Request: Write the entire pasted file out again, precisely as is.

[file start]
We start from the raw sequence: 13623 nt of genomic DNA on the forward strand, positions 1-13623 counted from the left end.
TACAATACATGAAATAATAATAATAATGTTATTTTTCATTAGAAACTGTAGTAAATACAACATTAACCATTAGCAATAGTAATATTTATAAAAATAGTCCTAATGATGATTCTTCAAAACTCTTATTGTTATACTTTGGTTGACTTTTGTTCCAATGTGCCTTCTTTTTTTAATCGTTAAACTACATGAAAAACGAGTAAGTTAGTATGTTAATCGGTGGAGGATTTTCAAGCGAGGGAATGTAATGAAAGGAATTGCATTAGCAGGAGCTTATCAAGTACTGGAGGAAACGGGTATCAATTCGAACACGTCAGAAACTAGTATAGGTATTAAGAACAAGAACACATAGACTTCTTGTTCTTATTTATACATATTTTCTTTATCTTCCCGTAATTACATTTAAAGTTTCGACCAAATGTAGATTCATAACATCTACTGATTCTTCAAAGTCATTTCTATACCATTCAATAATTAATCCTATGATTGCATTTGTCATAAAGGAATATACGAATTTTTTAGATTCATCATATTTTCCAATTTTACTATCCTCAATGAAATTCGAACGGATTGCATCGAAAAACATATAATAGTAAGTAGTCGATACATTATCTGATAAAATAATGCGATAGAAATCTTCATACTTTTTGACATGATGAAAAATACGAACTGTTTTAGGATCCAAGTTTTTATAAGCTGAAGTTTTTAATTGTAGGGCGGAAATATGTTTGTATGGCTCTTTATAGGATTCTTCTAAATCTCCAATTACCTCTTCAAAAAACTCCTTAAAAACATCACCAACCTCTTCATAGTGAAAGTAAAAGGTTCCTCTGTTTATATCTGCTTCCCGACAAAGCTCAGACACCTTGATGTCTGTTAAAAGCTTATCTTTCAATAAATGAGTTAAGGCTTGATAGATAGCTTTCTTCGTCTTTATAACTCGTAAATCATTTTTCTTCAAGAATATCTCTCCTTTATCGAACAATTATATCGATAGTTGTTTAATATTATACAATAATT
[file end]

We start from the raw sequence: 13623 nt of genomic DNA on the forward strand, positions 1-13623 counted from the left end.
TACAATACATGAAATAATAATAATAATGTTATTTTTCATTAGAAACTGTAGTAAATACAACATTAACCATTAGCAATAGTAATATTTATAAAAATAGTCCTAATGATGATTCTTCAAAACTCTTATTGTTATACTTTGGTTGACTTTTGTTCCAATGTGCCTTCTTTTTTTAATCGTTAAACTACATGAAAAACGAGTAAGTTAGTATGTTAATCGGTGGAGGATTTTCAAGCGAGGGAATGTAATGAAAGGAATTGCATTAGCAGGAGCTTATCAAGTACTGGAGGAAACGGGTATCAATTCGAACACGTCAGAAACTAGTATAGGTATTAAGAACAAGAACACATAGACTTCTTGTTCTTATTTATACATATTTTCTTTATCTTCCCGTAATTACATTTAAAGTTTCGACCAAATGTAGATTCATAACATCTACTGATTCTTCAAAGTCATTTCTATACCATTCAATAATTAATCCTATGATTGCATTTGTCATAAAGGAATATACGAATTTTTTAGATTCATCATATTTTCCAATTTTACTATCCTCAATGAAATTCGAACGGATTGCATCGAAAAACATATAATAGTAAGTAGTCGATACATTATCTGATAAAATAATGCGATAGAAATCTTCATACTTTTTGACATGATGAAAAATACGAACTGTTTTAGGATCCAAGTTTTTATAAGCTGAAGTTTTTAATTGTAGGGCGGAAATATGTTTGTATGGCTCTTTATAGGATTCTTCTAAATCTCCAATTACCTCTTCAAAAAACTCCTTAAAAACATCACCAACCTCTTCATAGTGAAAGTAAAAGGTTCCTCTGTTTATATCTGCTTCCCGACAAAGCTCAGACACCTTGATGTCTGTTAAAAGCTTATCTTTCAATAAATGAGTTAAGGCTTGATAGATAGCTTTCTTCGTCTTTATAACTCGTAAATCATTTTTCTTCAAGAATATCTCTCCTTTATCGAACAATTATATCGATAGTTGTTTAATATTATACAATAATT